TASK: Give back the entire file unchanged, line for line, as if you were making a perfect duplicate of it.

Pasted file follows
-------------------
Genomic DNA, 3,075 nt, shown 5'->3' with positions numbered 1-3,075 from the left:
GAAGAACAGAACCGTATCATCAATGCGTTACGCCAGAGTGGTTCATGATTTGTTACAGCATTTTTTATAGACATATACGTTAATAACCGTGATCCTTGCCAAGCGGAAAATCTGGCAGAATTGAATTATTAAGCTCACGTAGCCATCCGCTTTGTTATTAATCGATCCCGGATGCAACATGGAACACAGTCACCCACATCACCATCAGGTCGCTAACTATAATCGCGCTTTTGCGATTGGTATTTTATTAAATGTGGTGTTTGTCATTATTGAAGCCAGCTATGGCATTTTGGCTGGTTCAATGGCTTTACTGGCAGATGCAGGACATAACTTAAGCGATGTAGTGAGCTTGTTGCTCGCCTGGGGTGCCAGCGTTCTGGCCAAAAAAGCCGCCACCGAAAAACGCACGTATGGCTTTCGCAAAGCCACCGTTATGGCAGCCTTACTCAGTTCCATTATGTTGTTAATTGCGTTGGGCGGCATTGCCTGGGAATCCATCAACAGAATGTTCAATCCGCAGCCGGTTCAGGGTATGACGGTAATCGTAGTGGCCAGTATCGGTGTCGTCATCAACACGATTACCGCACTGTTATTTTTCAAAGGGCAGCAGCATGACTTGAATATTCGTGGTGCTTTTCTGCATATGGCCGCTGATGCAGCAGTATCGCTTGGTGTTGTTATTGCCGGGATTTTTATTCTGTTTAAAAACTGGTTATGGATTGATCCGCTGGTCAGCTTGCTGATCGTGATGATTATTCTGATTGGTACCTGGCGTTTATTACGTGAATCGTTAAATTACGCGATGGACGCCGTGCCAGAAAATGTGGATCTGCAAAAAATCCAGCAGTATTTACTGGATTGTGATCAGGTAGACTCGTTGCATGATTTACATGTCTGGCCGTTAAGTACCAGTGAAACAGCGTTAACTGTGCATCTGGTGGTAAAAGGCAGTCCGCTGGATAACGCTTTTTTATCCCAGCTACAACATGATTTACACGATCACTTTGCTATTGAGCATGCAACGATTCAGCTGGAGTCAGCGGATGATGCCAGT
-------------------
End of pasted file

Genomic DNA, 3,075 nt, shown 5'->3' with positions numbered 1-3,075 from the left:
GAAGAACAGAACCGTATCATCAATGCGTTACGCCAGAGTGGTTCATGATTTGTTACAGCATTTTTTATAGACATATACGTTAATAACCGTGATCCTTGCCAAGCGGAAAATCTGGCAGAATTGAATTATTAAGCTCACGTAGCCATCCGCTTTGTTATTAATCGATCCCGGATGCAACATGGAACACAGTCACCCACATCACCATCAGGTCGCTAACTATAATCGCGCTTTTGCGATTGGTATTTTATTAAATGTGGTGTTTGTCATTATTGAAGCCAGCTATGGCATTTTGGCTGGTTCAATGGCTTTACTGGCAGATGCAGGACATAACTTAAGCGATGTAGTGAGCTTGTTGCTCGCCTGGGGTGCCAGCGTTCTGGCCAAAAAAGCCGCCACCGAAAAACGCACGTATGGCTTTCGCAAAGCCACCGTTATGGCAGCCTTACTCAGTTCCATTATGTTGTTAATTGCGTTGGGCGGCATTGCCTGGGAATCCATCAACAGAATGTTCAATCCGCAGCCGGTTCAGGGTATGACGGTAATCGTAGTGGCCAGTATCGGTGTCGTCATCAACACGATTACCGCACTGTTATTTTTCAAAGGGCAGCAGCATGACTTGAATATTCGTGGTGCTTTTCTGCATATGGCCGCTGATGCAGCAGTATCGCTTGGTGTTGTTATTGCCGGGATTTTTATTCTGTTTAAAAACTGGTTATGGATTGATCCGCTGGTCAGCTTGCTGATCGTGATGATTATTCTGATTGGTACCTGGCGTTTATTACGTGAATCGTTAAATTACGCGATGGACGCCGTGCCAGAAAATGTGGATCTGCAAAAAATCCAGCAGTATTTACTGGATTGTGATCAGGTAGACTCGTTGCATGATTTACATGTCTGGCCGTTAAGTACCAGTGAAACAGCGTTAACTGTGCATCTGGTGGTAAAAGGCAGTCCGCTGGATAACGCTTTTTTATCCCAGCTACAACATGATTTACACGATCACTTTGCTATTGAGCATGCAACGATTCAGCTGGAGTCAGCGGATGATGCCAGT